Long-time design collaborators Rodney LaTourelle and Louise Witthöft have made a practice of working with colour and light. From the colour strategy they employed for the interior corridors at PlugIn ICA in Winnipeg, to the interactive art installation at the Halifax Central Library, the team uses colour to provoke new forms of interaction within public space.
Colour is a sensory perception, and as such, its effects are symbolic, associative, synesthetic and often emotional. Perceptually, each of us as animals registers a unique range of colour—and just as we do not register the same range as, say, an insect, language can also have a variously received impact upon our perception. The British statesman who served four terms as prime minister of Great Britain, William Gladstone, hypothesized that the ancient Greeks were incapable of seeing the colour “blue” since the world for them was registered by a series of contrasts—lights, darks and reds—hence Homer’s “wine-dark sea.” Gladstone, as David Scott Kastan suggests in On Color (Yale University Press, 2018), was not correct in his assertions, but his observations were interesting to consider. “It wasn’t the Greeks’ physiologically undeveloped color vision that explained what Gladstone found in his reading of Homer but a culture that had little use for abstract color words— particularly for ‘blue.’” Here, they would opt to describe luminosity rather than hue. Additionally, Kastan points out, the Hungarian language has two words for red— piros and vörös. Vörös is thought to be “darker” than piros. Kastan suggests that “the words mark not a difference of color itself but rather [registers] a difference in the feeling the color provokes.” In this way, “[vörös] darkness is as much conceptual as it is chromatic.” This variability suggests that perceptual experience of colour is as much determined by our own minds as it is by the things in view. It points to a sort of “in-betweenness,” animating a bridge between our inner minds and the external world. Colour, in its elusivity, registers a relational fluidity, which runs as a subcurrent through all of LaTourelle and Witthöft’s work.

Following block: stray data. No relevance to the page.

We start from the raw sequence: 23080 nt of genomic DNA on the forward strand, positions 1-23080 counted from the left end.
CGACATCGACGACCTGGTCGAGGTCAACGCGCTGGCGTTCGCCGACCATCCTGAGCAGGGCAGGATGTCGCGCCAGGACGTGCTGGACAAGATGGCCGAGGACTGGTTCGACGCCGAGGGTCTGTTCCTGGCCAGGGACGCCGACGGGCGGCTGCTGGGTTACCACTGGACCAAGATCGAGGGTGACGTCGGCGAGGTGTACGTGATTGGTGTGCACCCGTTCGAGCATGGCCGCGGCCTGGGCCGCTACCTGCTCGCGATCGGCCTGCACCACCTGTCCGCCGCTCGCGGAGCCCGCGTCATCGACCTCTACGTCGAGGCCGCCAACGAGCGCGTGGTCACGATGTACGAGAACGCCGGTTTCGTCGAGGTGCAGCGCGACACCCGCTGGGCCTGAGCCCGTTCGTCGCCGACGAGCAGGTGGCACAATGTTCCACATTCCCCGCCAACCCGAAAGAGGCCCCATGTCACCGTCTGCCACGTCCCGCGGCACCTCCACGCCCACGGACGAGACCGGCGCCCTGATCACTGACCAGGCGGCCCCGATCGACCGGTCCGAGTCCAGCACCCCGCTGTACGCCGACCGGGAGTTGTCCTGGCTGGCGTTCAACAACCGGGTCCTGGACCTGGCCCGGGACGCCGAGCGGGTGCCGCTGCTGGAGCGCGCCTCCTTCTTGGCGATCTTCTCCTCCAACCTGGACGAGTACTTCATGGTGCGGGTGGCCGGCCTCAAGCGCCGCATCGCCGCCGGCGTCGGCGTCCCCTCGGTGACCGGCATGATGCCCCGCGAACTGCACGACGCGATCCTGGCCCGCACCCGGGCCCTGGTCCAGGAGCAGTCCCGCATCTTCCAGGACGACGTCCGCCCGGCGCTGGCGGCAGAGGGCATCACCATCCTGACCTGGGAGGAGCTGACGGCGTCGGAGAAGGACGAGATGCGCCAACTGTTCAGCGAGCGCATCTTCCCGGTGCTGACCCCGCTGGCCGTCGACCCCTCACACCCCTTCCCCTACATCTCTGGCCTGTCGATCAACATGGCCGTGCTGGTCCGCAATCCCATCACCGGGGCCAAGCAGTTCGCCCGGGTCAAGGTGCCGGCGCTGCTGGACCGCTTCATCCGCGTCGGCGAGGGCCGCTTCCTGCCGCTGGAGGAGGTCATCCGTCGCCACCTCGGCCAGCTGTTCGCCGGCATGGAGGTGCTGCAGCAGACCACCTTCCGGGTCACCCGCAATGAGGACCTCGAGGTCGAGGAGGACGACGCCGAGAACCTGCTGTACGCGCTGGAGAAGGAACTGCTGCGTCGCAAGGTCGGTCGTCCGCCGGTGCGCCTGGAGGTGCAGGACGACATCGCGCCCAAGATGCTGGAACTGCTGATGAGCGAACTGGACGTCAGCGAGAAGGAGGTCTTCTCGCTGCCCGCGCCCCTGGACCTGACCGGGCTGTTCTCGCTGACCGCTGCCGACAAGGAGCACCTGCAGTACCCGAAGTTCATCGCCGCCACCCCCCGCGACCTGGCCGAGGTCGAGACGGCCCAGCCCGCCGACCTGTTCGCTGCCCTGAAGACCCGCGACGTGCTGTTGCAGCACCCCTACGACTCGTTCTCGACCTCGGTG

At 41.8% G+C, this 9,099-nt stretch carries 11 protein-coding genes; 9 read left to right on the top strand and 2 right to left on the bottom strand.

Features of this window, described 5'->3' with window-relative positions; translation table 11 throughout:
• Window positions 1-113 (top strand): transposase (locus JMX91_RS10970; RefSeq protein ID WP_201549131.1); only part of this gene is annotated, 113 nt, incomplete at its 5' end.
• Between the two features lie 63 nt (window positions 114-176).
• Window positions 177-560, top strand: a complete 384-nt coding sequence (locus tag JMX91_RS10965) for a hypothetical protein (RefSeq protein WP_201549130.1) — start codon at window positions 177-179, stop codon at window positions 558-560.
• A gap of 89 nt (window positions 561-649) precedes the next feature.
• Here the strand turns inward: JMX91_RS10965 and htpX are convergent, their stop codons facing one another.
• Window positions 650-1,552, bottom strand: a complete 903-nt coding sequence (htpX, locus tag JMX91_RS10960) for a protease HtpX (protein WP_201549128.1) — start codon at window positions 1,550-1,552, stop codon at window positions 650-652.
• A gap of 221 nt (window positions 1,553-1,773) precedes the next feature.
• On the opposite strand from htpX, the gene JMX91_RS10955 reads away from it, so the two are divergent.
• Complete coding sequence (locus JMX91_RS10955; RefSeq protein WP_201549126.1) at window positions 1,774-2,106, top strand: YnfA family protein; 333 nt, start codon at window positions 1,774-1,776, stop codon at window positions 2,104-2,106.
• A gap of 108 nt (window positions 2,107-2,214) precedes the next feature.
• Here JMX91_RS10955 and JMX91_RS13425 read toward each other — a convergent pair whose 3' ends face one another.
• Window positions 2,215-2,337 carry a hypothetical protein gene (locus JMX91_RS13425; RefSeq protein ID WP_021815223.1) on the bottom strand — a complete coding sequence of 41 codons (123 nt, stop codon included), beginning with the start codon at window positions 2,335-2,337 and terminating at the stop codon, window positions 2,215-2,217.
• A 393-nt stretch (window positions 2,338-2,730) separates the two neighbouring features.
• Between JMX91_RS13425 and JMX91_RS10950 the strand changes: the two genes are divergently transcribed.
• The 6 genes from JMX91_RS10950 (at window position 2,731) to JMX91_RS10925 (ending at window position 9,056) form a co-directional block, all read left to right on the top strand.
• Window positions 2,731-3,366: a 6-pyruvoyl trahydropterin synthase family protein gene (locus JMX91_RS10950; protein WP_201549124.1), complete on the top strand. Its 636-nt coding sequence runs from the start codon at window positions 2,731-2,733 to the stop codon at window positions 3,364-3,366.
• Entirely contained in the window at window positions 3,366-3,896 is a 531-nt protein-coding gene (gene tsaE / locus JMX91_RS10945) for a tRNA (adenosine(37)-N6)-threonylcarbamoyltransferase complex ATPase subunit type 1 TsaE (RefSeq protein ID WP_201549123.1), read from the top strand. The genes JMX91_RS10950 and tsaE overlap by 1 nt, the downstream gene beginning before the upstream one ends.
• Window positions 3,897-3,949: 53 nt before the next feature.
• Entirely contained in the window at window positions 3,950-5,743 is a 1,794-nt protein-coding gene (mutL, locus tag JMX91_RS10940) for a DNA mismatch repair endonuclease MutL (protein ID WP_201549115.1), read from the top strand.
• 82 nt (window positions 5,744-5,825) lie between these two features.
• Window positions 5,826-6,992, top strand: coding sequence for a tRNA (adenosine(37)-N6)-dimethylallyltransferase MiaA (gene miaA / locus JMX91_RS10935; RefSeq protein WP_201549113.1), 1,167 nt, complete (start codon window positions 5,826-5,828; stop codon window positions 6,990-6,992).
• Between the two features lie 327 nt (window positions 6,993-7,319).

Installation view, “First We Take the Museum,” 2019, The Rooms, St. John’s, NL.
“First We Take the Museum” is the first of a series of LaTourelle and Witthöft’s travelling exhibitions that examine the interstices between art and architecture, using common architectural typologies, colour and experience to probe the nature of public and institutional space. The constructed environment—which the artists erected in the middle of the gallery setting—shifts focus from the works as art objects to the sensory experience of the work itself. By framing the “collective” rather than the “collection,” large institutionalized spaces are reimagined and reinterpreted.